Kevin "Purge" Godec is an American commentator and Dota 2 content creator. Starting from making DotA content in 2011 on his youtube channel and his website PurgeGamers, he is a popular figure in the Dota 2 community.
Born in the United States, Kevin was gaming enthusiast since when he was young, his alias Purge came from purchasing an Xbox when Halo 2 was released and initally called himself "Purge058" with the numbers are named after a spartan from the Halo book series. Consequently, he removed the numbers from his nickname to Purge. Purge found interest in playing DotA after playing on Warcraft III custom maps and stumbled upon the game. Kevin graduated in 2009 and obtained a physics degree.
While being made redundant in his engineering job, he saw an opportunity to make YouTube videos after seeing numerous "Youtubers" becoming famous from making videos and income from it. While playing a variety of games during his transition to making YouTube videos, he watched a Youtuber called Husky, a popular Starcraft 2 caster and found inspiration from it. His Youtube channel was called "PurgeGamers" and initally made DotA tutorials and casting competitive teams and smaller tournaments such as DotaCash before the beta
of Valve was announced. Showing determination and effort with his work despite having criticism, he continued to produce content on his Youtube channel and his website and over time became popular. While producing content, he also took on other roles such as interviewing, playing in a competitive team and analysing Dota 2 games in prestige tournaments such as
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. To this day, Purge is one of the most popular figures in the Dota 2 community.
Kevin publishes an on-going series of " Purge Plays... " videos aimed at helping newer players. Each video is a full game played and commentated with each Hero, where he discusses strategy and mechanics. He also known for making " Welcome to Dota, You Suck... " guides to help beginners obtain a significant amount of knowledge about the concept of the game and its mechanics. Purge also provides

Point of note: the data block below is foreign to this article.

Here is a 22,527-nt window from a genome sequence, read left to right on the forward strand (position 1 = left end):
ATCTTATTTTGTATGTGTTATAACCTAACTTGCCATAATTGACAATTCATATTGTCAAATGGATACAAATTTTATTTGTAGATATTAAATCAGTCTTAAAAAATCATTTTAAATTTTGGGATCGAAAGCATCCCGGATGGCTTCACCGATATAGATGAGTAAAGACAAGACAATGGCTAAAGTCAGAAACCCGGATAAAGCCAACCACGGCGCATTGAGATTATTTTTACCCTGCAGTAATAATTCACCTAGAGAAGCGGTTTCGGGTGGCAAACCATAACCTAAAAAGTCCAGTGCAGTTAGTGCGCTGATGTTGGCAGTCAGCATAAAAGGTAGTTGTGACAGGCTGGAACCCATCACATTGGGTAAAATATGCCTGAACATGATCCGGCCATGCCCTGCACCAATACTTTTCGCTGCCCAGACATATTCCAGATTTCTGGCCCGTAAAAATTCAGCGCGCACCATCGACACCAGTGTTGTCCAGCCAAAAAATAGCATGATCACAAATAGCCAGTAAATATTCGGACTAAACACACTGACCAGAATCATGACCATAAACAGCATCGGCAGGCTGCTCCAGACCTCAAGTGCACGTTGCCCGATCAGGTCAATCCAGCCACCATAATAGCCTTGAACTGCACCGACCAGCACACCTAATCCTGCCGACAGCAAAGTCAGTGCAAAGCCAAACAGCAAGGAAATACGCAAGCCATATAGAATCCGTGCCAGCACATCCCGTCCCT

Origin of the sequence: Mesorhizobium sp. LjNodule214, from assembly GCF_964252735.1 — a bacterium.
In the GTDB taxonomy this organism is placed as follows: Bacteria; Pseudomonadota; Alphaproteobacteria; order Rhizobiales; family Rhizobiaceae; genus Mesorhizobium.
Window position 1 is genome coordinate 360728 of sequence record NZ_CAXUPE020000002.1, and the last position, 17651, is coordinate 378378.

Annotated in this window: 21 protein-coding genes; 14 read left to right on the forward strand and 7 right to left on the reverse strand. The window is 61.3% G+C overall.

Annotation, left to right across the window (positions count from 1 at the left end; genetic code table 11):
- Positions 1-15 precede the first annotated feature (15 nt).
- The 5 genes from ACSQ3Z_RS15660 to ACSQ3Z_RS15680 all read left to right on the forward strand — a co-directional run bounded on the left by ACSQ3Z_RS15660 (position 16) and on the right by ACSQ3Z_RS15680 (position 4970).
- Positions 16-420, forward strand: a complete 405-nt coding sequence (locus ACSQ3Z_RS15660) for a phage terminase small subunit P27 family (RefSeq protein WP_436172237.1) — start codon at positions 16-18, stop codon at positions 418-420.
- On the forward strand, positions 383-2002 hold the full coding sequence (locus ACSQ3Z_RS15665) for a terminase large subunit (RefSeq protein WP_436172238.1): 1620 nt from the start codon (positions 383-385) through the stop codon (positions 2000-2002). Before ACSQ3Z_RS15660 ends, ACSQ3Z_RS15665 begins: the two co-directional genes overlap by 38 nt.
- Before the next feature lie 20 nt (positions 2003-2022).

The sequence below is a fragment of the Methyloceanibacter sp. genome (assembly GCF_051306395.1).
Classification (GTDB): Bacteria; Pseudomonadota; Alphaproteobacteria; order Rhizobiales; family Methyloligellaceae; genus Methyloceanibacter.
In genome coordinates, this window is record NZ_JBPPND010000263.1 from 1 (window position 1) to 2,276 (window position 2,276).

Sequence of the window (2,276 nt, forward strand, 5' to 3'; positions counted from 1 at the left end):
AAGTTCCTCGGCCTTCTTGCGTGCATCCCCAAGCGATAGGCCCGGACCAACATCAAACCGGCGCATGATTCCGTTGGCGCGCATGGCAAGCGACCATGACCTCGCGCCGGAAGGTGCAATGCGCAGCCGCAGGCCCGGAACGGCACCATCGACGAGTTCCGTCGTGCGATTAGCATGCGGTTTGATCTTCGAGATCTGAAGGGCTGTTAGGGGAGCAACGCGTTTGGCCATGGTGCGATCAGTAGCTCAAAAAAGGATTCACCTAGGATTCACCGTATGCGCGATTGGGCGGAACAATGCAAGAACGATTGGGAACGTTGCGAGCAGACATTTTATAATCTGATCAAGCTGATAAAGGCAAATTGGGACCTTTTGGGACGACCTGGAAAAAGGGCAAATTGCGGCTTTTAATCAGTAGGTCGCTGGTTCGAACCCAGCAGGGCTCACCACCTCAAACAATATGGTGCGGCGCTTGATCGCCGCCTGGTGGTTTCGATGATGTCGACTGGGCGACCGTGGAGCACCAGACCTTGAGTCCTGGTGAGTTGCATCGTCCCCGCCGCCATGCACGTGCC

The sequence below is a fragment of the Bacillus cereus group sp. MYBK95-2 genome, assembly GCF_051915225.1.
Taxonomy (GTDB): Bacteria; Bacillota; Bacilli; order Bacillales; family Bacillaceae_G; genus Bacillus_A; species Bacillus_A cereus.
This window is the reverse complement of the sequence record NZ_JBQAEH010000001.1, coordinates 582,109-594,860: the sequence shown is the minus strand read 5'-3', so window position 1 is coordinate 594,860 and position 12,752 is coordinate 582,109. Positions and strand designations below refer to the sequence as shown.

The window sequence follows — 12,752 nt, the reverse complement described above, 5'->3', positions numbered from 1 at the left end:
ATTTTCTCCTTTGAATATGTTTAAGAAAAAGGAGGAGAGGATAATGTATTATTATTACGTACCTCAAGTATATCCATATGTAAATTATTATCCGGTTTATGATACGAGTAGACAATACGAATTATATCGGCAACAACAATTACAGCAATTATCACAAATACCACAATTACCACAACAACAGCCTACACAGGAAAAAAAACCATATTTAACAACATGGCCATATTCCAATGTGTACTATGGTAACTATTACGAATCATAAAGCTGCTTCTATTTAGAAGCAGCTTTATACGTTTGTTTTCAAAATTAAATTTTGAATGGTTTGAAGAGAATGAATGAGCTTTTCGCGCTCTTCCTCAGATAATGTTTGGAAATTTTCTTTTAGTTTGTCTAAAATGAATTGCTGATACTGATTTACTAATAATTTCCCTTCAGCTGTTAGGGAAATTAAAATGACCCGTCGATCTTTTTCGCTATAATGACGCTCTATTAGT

After shifting to
he continued to cast small tournaments and casting pub matches. He was invited by Valve in 2012 to to do English post-game interviews at
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. After finding recent success as an interviewer and returning back from a short period of playing in a professional team, Purge was picked up by Valve for for the beginner's stream of The International 2014, which was designed for newer players who were just introduced to the game. He saw this as a good opportunity for him to improve as a caster. In 2015 he was later invited to nike free run 50 yellow
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. In the International 2016, he was invited by Valve to as a "Weatherman" during analysis segments, showing a different way of analyzing the game using hi-tech equipment and software accompanied with new tools such as drawing and creating clips on a television screen.
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’s Sunken City serves as a reminder of just how dangerous the site can be. But it’s also reinvigorating a movement nike roshe run usage meter
When city engineers visited the bluffs last month to investigate the landslide, they spotted “several unauthorized people... within the ‘prohibited’ Sunken City landslide area,” and several more were seen hopping over a section of a fence designed to block visitors. They documented what they saw in a report released Tuesday.
That documented flow of trespassers lines up with what many San Pedro residents say is the problem with the fence: It doesn’t work—so why not take it down?
In response to the report, Los Angeles City Councilmember Joe Buscaino, who represents the area,
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his support for safely opening part of the urban ruin to the public.